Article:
DETERMINATION OF RETINOIDS IN COSMETICS 491 determined by using a four-point calibration curve, with the concentration range used depending on the expected concentration of analyte. All peak areas were evaluated for accuracy of integration and manually reintegrated if necessary. RESULTS AND DISCUSSION OPTIMIZATION OF THE HPLC METHOD In most samples, each analyte’s peak was baseline separated and could be quantifi ed un- ambiguously. This separation was achieved using gradient elution with a mobile phase that was initially more polar (25% ammonium acetate buffer and 75% methanol) to re- solve the highly polar analyte, retinoic acid. The mobile phase was gradually changed to a less polar solvent (80% methanol and 20% dichloromethane) to elute retinol, which has an intermediate polarity. Finally, the mobile phase was gradually changed to an elutant with even lower polarity (70% methanol and 30% dichloromethane) to elute the ex- tremely lipophilic analyte, retinyl palmitate. During optimization of the mobile phase composition, the aqueous buffer concentration and pH were found to be important for ensuring good resolution of retinoic acid and to minimize peak broadening due to ioniza- tion of the retinoic acid. However, retinol is unstable if the pH is too low. An acetic acid/ ammonium acetate buffer at pH 5.5 was found to provide optimum separations. IDENTIFICATION OF RETINOIDS Retinoids were identifi ed by comparison of peak retention times and UV spectra with known standards. Figure 2A shows the chromatographic separation and elution order of standard retinoids, 13-cis-retinoic acid, 9-cis-retinoic acid, all-trans-retinoic acid, 13-cis- retinol, all-trans-retinol, all-trans-retinaldehyde, and all-trans-retinyl palmitate, whose re- tention times were 17.6, 18.5, 19.1, 20.5, 20.7, 22.0, and 38.9 minutes, respectively. As expected, the retention time was found to be inversely correlated with the polarity and correlated with the lipophilicity of the retinoid. Although available information suggests that all-trans-retinyladehyde is not used in cosmetics, it is included in the chromatography standard mixture to demonstrate the ability of the chromatographic system to resolve this retinoid from retinoic acid, retinol, and retinyl palmitate. All-trans-retinylaldehyde ap- pears as a negative chromatographic peak (Figure 2A) due to selection of 360 nm as a reference wavelength. Figures 2B and 2C show typical chromatographic separations of retinoids in extracts of cosmetic products containing either all-trans-retinol or all-trans- retinyl palmitate. Figures 2D and 2D show the chromatographic separation of retinoids in an extract from a lotion containing all-trans-retinol. The additional peaks seen in Figure 2D may be attributable to other isomers or oxidation products of retinoids in the lotion. Tests with standard 9-cis- and 13-cis-retinoic acid and 13-cis-retinol showed that the HPLC method could distinguish between these cis isomers and the respective trans iso- mers. Most products containing all-trans-retinol were also found to contain 11-cis-, 9-cis-, or 13-cis-retinol from less than 10 μg/g to 347 μg/g. Levels of all-trans-retinaldehyde from less than 10 μg/g to 138 μg/g were also observed in some products (data not shown). The levels of these components may refl ect differing amounts of 11-cis-, 9-cis-, 13-cis- retinol, and all-trans-retinaldehyde impurities in the all-trans-retinol raw material and/or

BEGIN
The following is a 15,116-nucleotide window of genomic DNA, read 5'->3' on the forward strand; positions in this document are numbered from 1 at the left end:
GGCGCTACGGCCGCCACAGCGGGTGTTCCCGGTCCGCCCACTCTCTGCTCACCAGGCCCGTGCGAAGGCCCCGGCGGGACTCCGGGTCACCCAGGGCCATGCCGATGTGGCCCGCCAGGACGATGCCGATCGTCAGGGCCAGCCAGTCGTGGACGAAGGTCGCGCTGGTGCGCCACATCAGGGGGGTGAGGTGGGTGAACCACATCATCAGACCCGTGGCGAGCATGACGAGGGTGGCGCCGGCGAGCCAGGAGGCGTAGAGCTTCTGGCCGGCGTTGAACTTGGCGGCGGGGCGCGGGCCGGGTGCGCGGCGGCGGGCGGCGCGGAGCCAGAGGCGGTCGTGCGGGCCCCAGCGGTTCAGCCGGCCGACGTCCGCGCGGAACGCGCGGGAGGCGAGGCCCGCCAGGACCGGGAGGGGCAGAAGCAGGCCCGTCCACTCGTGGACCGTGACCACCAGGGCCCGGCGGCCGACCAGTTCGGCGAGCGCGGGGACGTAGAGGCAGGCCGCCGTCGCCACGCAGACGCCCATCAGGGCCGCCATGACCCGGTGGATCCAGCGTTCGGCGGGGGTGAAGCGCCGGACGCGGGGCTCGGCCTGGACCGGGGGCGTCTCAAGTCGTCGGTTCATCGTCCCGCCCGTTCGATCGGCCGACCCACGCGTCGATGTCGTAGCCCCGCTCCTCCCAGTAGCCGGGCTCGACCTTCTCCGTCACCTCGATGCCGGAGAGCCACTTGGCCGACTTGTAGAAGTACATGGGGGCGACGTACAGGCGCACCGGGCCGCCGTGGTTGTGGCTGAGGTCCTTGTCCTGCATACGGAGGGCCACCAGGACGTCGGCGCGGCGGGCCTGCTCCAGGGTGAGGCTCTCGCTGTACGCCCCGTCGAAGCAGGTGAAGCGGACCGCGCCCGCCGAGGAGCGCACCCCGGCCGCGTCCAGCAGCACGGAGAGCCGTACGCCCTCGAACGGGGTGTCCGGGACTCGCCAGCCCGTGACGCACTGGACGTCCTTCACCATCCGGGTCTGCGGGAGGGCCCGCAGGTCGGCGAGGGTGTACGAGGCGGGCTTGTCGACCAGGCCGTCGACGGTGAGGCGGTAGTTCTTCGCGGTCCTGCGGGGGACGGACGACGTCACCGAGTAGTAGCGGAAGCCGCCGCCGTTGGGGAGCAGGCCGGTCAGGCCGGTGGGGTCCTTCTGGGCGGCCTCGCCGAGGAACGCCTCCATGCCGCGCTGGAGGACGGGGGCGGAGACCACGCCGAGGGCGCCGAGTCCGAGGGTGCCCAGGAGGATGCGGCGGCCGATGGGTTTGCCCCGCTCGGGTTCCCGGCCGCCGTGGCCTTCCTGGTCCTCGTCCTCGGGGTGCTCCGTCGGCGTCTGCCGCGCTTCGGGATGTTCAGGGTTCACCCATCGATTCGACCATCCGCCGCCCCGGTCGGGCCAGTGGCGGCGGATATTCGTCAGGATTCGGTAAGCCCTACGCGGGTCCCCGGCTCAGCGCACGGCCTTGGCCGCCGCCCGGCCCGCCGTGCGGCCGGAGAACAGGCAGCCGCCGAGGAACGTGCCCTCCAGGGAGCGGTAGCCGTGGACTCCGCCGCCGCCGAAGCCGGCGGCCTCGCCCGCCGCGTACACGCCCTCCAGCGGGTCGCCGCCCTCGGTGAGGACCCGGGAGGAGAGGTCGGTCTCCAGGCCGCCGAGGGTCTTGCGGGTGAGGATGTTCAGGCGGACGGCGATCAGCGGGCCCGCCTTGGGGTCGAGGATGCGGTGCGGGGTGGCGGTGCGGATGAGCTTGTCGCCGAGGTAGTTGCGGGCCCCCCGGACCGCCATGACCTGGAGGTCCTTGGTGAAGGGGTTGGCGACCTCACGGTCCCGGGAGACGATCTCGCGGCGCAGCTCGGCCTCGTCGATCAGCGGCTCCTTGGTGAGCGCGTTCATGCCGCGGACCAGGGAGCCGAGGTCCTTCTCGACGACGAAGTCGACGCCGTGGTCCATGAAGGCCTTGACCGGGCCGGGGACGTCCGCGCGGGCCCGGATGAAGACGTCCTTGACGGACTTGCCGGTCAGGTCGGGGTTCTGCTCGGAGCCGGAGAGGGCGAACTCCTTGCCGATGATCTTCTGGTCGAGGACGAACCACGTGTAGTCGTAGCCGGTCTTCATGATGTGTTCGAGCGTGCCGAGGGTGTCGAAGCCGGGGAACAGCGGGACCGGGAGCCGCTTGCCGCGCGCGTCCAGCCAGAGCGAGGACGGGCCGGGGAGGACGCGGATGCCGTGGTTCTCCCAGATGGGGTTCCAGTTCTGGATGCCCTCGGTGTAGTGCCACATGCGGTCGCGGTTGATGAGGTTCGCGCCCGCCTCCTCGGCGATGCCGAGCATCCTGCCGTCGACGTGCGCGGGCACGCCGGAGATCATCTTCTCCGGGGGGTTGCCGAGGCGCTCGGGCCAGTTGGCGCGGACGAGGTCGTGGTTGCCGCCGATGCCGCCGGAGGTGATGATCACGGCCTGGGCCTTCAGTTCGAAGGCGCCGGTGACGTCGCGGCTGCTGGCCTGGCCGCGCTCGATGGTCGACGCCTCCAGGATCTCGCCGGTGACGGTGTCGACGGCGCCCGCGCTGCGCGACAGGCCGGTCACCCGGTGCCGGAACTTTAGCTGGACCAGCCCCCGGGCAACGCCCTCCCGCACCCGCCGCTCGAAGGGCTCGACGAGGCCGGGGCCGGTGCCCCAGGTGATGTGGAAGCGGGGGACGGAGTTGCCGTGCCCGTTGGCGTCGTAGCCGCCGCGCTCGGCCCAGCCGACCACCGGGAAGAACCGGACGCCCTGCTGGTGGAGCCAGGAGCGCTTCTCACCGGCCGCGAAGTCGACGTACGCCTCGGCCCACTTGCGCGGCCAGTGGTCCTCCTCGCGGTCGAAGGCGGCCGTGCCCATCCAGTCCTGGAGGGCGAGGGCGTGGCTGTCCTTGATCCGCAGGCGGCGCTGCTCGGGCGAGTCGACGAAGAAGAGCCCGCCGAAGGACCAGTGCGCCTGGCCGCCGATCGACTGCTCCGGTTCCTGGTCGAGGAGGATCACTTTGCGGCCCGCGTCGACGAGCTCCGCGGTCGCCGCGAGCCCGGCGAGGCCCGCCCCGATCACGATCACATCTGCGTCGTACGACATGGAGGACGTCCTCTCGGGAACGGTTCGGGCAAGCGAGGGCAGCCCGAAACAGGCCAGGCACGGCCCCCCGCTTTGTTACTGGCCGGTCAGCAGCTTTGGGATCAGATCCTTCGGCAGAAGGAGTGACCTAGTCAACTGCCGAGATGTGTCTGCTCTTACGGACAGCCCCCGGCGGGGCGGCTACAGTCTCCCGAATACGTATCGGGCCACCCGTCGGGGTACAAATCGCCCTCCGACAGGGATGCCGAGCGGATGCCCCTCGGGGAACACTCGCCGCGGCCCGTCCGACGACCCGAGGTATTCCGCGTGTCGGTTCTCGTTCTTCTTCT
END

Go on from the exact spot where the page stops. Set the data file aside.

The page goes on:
JOURNAL OF COSMETIC SCIENCE 492 Figure 2. (A) Chromatographic separation and elution order for standard retinoids 13-cis-retinoic acid (13-cis-RA), 9-cis-retinoic acid (9-cis-RA), all-trans-retinoic acid (all-trans-RA), 13-cis-retinol (13-cis-RL), all-trans-retinol (all-trans-RL), all-trans-retinaldehyde (all-trans-RAL), and all-trans-retinyl palmitate (all-trans-RP) (note: the negative peak for all-trans-retinaldehyde is due to the use of 360 nm as reference wavelength). (B) Chromatographic separation of extracted cosmetic cream containing all-trans-retinol with no evidence of other isomers or oxidation products. (C) Chromatographic separation of extracted cosmetic liquid makeup containing all-trans-retinyl palmitate with no evidence of other isomers. (D) Chromatographic separation of extracted cosmetic lotion containing all-trans-retinol with evidence of other isomers and/or oxidation products (note additional, unidentifi ed peaks). (D ) Expansion of D.
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